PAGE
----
The absorbent article may also include other known components of diapers such as a pair of fasteners located on the laterally opposed side edges in one of the waist sections. In certain aspects, the disposable absorbent article may be provided in a prefastened, pant-like configuration such that the article can be pulled on or off over the hips of the wearer similar to conventional training pants. For example, the fasteners may refastenably attach the laterally opposed side edges in the front waist section to the laterally opposed side edges in the rear waist section to provide the pant-like, prefastened absorbent article prior to packaging the articles.
There are various ways to accomplish the present invention. For example, the diaper outer cover, or backsheet, and bodyside liner, or topsheet, or both, may be constructed to be extendible in the lateral dimension, shown generally herein as the cross machine direction (CD), and assembled into the precursor diaper. An untensioned elastomeric may be printed in the cuff regions of the topsheet or backsheet before joining the two in the diaper making process, i.e., converting the components into a garment.
A first exemplary embodiment of the present invention may include the precursor web having an extendible topsheet and an extendible backsheet with an elastomeric placed between them in at least one cuff area of the precursor garment. The extendible top sheet and backsheet may be elastic or extensible, or a combination thereof, to achieve selectable conformity of the garment to the wearer.
The present invention will be more fully understood and further advantages will become apparent when reference is made to the following detailed description of the invention and the drawings, in which:
FIG. 1 representatively shows a partially cut-away, top plan view of the inward surface of an example of an article of the invention.
FIGS. 2-4 illustrate a manufacturing sequence of the conversion of various webs into disposable diapers according to the present invention with the longitudinal direction of the diapers being in the machine direction.
FIG. 5 illustrates a partially cut-away, top plan view of the inward surface of an example of an article of the invention similar to FIG. 1, but having had elastic adhesives pattern printed on the backsheet to reinforce the article.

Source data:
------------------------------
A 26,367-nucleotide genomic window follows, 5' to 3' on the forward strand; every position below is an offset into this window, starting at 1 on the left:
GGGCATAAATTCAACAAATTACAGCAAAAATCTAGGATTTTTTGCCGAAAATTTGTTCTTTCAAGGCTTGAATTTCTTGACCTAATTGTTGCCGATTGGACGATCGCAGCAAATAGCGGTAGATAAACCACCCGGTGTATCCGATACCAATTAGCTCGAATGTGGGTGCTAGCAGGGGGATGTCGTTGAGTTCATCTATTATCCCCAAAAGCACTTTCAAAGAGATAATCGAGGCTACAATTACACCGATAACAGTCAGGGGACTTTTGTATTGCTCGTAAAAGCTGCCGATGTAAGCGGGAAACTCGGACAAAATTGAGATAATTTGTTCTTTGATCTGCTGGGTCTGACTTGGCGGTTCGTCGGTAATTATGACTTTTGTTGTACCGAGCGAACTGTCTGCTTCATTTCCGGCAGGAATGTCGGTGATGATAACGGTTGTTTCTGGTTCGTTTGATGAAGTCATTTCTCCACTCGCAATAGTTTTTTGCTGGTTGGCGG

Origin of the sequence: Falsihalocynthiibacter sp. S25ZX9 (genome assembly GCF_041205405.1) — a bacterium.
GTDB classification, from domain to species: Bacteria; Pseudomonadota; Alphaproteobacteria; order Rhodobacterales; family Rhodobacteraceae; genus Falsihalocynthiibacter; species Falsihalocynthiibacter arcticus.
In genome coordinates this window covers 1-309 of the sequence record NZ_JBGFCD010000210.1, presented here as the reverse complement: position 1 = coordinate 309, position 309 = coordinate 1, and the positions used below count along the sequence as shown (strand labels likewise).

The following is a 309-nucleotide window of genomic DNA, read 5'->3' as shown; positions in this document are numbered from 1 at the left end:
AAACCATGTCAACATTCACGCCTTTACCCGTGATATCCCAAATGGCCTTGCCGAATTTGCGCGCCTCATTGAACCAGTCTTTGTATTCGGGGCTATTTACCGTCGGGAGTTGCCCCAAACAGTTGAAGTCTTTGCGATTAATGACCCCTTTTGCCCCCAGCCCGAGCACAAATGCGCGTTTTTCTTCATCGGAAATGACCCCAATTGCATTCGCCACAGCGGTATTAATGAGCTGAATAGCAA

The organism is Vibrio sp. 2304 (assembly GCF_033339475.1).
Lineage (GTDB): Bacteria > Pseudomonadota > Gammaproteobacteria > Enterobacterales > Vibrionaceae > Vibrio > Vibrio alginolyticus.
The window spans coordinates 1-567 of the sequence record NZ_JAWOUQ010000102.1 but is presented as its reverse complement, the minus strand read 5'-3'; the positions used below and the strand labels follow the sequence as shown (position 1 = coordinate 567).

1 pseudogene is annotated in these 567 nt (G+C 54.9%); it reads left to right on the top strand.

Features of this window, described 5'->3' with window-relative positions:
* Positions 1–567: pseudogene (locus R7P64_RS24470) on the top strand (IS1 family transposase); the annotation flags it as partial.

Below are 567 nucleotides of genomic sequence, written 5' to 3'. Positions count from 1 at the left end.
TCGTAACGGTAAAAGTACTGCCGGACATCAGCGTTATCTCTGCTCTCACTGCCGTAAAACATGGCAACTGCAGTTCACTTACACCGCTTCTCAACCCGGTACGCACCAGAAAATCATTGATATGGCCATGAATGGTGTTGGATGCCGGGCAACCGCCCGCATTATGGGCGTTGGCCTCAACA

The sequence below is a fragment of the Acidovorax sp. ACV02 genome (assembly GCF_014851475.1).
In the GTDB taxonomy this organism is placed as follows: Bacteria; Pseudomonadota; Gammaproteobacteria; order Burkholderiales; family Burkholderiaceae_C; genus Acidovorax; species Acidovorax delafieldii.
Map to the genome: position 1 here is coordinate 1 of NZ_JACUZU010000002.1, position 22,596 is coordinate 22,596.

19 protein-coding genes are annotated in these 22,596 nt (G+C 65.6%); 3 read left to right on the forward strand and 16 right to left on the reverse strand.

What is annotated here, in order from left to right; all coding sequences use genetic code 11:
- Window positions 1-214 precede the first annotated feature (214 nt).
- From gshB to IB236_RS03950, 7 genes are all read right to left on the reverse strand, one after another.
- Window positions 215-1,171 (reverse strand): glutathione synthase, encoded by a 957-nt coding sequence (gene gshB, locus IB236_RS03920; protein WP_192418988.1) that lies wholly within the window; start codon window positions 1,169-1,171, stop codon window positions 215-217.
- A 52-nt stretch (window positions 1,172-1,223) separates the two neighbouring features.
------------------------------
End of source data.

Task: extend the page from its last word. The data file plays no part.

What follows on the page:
As used herein, the term “nonwoven web” or “nonwoven material” means a web having a structure of individual fibers, filaments or threads which are interlaid, but not in a regular or identifiable manner such as those in a knitted fabric or films that have been fibrillated. Nonwoven webs or materials have been formed from many processes such as, for example, meltblowing processes, spunbonding processes, and bonded carded web processes. The basis weight of nonwoven webs or materials is usually expressed in ounces of material per square yard (osy) or grams per square meter (gsm), and the fiber diameters usable are usually expressed in microns. (Note that to convert from osy to gsm, multiply osy by 33.91.) The term “fabrics” is used to refer to all of the woven, knitted and nonwoven fibrous webs.
As used herein, the terms “elastic”, “elastomeric”, and forms thereof, mean any material which, in its final form in the completed diaper, upon application of a biasing force, is stretchable, that is, elongatable, and which will return to substantially its original shape upon release of the stretching, elongating force. The term “extendible” refers to a material which is stretchable in at least one direction but which may or may not have sufficient recovery to be considered elastic. The term “extensible” refers to a material which is stretchable in at least one direction but which does not have sufficient recovery to be considered elastic.
As used herein, the term “machine direction”, or MD, means the length of a fabric in the direction in which it is produced. The term “cross machine direction” or CD means the width of fabric, i.e. a direction generally perpendicular to the MD.
Words of degree, such as “about”, “substantially”, and the like are used herein in the sense of “at, or nearly at when given the manufacturing and material tolerances inherent in the stated circumstances” and are used to prevent the unscrupulous infringer from unfairly taking advantage of the invention disclosure where exact or figures or absolutes are stated as an aid to understanding the invention.